While most of the movie uses full size ships shot in the tank at Malta, there are a few shots of a quarter scale, 35 foot long (10.67m) miniature shot in the tank at pinewood. The miniature was about the largest that could float in the paddock tank and was supervised by Martin Gutteridge.
The miniature ship was re-dressed to represent a second vessel.
There was also a long boat miniature with articulated puppet rowers built. The miniature ship was blown up using pressurised gas and petrol to get shots of initial rolling fireballs and then really destroyed for a second and final take to match the full size set explosion shot in Malta.
The cameras were floated in glass fronted boxes, like big aquariums, to get the lenses as low as possible.
The shots are pretty good but very few in number and considering the size of the miniature and the effort that must have gone into it's building and photographing, disappointingly distant and small in frame. Plus its mostly shown in a night sequence so you barely see it.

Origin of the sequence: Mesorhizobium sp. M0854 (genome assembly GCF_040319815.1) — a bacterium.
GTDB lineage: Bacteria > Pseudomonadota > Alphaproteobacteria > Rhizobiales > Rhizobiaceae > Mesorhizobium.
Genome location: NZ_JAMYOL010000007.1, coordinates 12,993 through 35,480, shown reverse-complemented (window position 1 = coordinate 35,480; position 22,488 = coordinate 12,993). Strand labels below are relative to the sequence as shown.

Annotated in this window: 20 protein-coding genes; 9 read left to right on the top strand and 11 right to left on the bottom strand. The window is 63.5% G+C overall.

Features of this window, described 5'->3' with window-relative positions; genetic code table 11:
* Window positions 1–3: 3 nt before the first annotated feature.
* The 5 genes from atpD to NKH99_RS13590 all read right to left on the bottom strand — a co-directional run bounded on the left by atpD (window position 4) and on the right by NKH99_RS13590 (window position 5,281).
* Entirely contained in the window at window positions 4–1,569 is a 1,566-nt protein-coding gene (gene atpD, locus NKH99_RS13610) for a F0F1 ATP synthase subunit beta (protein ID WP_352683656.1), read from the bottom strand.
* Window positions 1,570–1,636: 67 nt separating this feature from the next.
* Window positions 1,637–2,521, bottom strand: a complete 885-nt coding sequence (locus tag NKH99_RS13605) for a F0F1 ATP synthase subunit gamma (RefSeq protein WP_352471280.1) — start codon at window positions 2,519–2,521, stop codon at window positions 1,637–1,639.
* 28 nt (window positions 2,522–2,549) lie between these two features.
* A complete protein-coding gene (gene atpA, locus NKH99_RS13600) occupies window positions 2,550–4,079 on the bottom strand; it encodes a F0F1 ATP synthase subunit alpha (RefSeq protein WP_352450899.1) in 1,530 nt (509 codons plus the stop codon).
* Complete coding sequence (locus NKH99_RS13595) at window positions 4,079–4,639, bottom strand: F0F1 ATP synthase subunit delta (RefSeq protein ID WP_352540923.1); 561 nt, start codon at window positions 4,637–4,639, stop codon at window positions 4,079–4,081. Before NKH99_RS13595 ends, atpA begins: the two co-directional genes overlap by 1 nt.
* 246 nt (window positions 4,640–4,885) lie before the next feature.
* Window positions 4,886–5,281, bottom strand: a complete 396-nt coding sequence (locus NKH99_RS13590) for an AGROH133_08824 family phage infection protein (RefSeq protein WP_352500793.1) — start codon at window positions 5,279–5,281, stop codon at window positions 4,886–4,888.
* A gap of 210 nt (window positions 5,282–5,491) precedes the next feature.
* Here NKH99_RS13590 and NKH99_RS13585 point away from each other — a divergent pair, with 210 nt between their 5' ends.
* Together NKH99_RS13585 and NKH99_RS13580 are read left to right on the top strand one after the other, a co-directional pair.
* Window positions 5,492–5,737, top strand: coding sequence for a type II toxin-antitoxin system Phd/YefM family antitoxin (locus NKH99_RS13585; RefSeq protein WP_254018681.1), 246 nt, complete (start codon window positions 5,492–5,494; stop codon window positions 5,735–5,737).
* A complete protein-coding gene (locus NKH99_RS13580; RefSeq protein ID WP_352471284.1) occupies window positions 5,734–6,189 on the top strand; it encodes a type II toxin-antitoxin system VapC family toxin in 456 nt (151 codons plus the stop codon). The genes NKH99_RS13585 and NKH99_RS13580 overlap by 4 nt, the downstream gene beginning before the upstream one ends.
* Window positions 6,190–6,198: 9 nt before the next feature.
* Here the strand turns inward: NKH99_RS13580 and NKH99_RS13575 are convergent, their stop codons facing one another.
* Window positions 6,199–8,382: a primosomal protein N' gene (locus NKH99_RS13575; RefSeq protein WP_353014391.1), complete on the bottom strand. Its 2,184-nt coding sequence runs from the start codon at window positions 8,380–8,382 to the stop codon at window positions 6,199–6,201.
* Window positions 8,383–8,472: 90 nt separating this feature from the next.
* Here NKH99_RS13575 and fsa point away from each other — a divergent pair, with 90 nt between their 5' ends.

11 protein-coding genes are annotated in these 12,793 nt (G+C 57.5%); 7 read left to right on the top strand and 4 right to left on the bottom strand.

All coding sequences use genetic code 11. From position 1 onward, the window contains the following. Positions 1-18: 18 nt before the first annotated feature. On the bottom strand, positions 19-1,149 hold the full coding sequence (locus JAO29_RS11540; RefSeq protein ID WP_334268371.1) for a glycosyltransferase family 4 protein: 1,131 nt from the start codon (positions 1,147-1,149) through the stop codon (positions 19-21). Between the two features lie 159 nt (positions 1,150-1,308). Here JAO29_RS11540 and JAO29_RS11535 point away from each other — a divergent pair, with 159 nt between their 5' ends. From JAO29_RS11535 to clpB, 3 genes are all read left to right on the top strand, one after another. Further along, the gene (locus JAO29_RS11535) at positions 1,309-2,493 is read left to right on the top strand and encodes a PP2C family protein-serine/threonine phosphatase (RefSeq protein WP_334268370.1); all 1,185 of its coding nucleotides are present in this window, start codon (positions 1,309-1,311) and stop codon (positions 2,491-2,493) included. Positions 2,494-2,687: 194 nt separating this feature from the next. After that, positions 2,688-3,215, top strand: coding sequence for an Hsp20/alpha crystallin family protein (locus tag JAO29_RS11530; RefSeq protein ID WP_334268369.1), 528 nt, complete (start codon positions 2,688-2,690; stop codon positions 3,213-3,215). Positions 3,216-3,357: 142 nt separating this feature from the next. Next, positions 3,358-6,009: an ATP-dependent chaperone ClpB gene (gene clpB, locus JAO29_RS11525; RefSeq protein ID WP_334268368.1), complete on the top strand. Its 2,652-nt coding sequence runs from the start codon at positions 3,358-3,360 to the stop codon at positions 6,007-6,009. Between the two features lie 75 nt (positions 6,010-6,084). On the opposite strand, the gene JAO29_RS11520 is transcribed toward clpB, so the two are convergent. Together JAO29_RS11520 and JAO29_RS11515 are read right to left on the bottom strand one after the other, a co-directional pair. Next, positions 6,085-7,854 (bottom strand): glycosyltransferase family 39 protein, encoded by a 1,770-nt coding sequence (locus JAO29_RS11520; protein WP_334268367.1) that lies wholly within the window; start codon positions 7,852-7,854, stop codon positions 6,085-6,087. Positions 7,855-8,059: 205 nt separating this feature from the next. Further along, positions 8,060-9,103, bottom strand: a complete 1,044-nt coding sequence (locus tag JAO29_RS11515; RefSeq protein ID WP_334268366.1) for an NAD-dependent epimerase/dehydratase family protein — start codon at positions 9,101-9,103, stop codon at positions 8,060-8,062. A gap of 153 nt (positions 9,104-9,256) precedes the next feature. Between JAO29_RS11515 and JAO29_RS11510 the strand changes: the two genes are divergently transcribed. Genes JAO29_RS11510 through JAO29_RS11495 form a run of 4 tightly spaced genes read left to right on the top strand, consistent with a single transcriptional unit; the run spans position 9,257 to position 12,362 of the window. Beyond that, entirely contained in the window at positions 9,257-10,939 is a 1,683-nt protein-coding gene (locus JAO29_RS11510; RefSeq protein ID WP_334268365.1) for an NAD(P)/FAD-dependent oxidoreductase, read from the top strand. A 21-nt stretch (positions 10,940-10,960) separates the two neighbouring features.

Saturday, 10 May 2014
Cutthroat Island 1995
Subscribe to: Post Comments (Atom)
Most Popular posts
Tora Tora Tora stands out as a prime example of the art of model ships in the cinema due largely to the scale of the the work undertaken and...
Won oscar for best Special Effects (1955). Probably the most recognised submarine shape ever, fictional or otherwise, was the Nautilus des...
L.B. Abbott and A.D. Flowers received a Special Achievement Academy Award for this film. The Poseidon Adventure started the disaster movie...
According to L B Abbott in his comprehensive book" Special Effects - Wire, Tape and Rubber Band Style" (The ASC press 1984), ...
John Brosnan in his excellent book,Movie Magic (McDonald and Janes 1974), quotes from an interview Andrew Sarris conducted with the film'...
Regarding 'Cutthroat Island', interesting the 'B' camera operator on the UK Model Unit is Peter Field, son of Roy Field who did a lot of the VFX work on the original Supeman The Movie.ReplyDelete